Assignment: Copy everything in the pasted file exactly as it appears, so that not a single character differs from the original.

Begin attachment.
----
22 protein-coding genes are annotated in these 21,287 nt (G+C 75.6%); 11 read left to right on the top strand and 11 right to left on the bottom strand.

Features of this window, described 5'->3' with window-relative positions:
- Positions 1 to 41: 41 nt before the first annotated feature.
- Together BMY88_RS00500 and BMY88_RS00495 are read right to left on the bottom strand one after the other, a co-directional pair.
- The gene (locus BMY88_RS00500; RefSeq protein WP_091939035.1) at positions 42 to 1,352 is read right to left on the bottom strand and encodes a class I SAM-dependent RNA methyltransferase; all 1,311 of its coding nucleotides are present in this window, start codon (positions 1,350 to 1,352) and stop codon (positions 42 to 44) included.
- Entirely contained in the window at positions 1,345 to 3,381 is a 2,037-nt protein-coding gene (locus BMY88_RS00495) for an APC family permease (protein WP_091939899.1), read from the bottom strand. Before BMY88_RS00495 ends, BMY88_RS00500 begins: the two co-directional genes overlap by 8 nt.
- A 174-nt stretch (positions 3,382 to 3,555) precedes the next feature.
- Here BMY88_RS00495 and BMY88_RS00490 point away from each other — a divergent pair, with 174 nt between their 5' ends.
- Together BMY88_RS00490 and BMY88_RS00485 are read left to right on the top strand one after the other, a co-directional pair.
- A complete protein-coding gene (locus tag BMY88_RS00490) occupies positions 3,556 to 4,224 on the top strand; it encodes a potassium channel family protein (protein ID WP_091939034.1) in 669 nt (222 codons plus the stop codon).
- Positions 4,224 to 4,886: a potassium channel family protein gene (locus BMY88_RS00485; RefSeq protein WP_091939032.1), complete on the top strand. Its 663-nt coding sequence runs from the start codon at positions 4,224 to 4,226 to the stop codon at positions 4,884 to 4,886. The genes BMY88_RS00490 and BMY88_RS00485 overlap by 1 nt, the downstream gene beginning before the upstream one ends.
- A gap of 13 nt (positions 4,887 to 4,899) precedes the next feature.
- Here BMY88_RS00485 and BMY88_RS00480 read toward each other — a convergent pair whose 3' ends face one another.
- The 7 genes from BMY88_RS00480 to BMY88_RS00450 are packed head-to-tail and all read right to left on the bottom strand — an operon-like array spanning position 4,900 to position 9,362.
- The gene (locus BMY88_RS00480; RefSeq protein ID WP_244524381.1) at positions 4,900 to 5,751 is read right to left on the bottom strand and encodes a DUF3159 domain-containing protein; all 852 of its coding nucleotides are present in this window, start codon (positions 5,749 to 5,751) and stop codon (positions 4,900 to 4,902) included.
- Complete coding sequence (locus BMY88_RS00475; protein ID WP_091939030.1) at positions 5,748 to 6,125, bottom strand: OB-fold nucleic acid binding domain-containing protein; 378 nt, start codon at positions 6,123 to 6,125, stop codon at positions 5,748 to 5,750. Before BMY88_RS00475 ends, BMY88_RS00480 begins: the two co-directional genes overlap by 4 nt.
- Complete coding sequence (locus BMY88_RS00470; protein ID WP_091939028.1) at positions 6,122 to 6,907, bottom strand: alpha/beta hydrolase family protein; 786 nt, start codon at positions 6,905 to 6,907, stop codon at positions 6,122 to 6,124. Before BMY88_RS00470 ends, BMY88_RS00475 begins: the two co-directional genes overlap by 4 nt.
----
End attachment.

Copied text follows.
22 protein-coding genes are annotated in these 21,287 nt (G+C 75.6%); 11 read left to right on the top strand and 11 right to left on the bottom strand.

Features of this window, described 5'->3' with window-relative positions:
- Positions 1 to 41: 41 nt before the first annotated feature.
- Together BMY88_RS00500 and BMY88_RS00495 are read right to left on the bottom strand one after the other, a co-directional pair.
- The gene (locus BMY88_RS00500; RefSeq protein WP_091939035.1) at positions 42 to 1,352 is read right to left on the bottom strand and encodes a class I SAM-dependent RNA methyltransferase; all 1,311 of its coding nucleotides are present in this window, start codon (positions 1,350 to 1,352) and stop codon (positions 42 to 44) included.
- Entirely contained in the window at positions 1,345 to 3,381 is a 2,037-nt protein-coding gene (locus BMY88_RS00495) for an APC family permease (protein WP_091939899.1), read from the bottom strand. Before BMY88_RS00495 ends, BMY88_RS00500 begins: the two co-directional genes overlap by 8 nt.
- A 174-nt stretch (positions 3,382 to 3,555) precedes the next feature.
- Here BMY88_RS00495 and BMY88_RS00490 point away from each other — a divergent pair, with 174 nt between their 5' ends.
- Together BMY88_RS00490 and BMY88_RS00485 are read left to right on the top strand one after the other, a co-directional pair.
- A complete protein-coding gene (locus tag BMY88_RS00490) occupies positions 3,556 to 4,224 on the top strand; it encodes a potassium channel family protein (protein ID WP_091939034.1) in 669 nt (222 codons plus the stop codon).
- Positions 4,224 to 4,886: a potassium channel family protein gene (locus BMY88_RS00485; RefSeq protein WP_091939032.1), complete on the top strand. Its 663-nt coding sequence runs from the start codon at positions 4,224 to 4,226 to the stop codon at positions 4,884 to 4,886. The genes BMY88_RS00490 and BMY88_RS00485 overlap by 1 nt, the downstream gene beginning before the upstream one ends.
- A gap of 13 nt (positions 4,887 to 4,899) precedes the next feature.
- Here BMY88_RS00485 and BMY88_RS00480 read toward each other — a convergent pair whose 3' ends face one another.
- The 7 genes from BMY88_RS00480 to BMY88_RS00450 are packed head-to-tail and all read right to left on the bottom strand — an operon-like array spanning position 4,900 to position 9,362.
- The gene (locus BMY88_RS00480; RefSeq protein ID WP_244524381.1) at positions 4,900 to 5,751 is read right to left on the bottom strand and encodes a DUF3159 domain-containing protein; all 852 of its coding nucleotides are present in this window, start codon (positions 5,749 to 5,751) and stop codon (positions 4,900 to 4,902) included.
- Complete coding sequence (locus BMY88_RS00475; protein ID WP_091939030.1) at positions 5,748 to 6,125, bottom strand: OB-fold nucleic acid binding domain-containing protein; 378 nt, start codon at positions 6,123 to 6,125, stop codon at positions 5,748 to 5,750. Before BMY88_RS00475 ends, BMY88_RS00480 begins: the two co-directional genes overlap by 4 nt.
- Complete coding sequence (locus BMY88_RS00470; protein ID WP_091939028.1) at positions 6,122 to 6,907, bottom strand: alpha/beta hydrolase family protein; 786 nt, start codon at positions 6,905 to 6,907, stop codon at positions 6,122 to 6,124. Before BMY88_RS00470 ends, BMY88_RS00475 begins: the two co-directional genes overlap by 4 nt.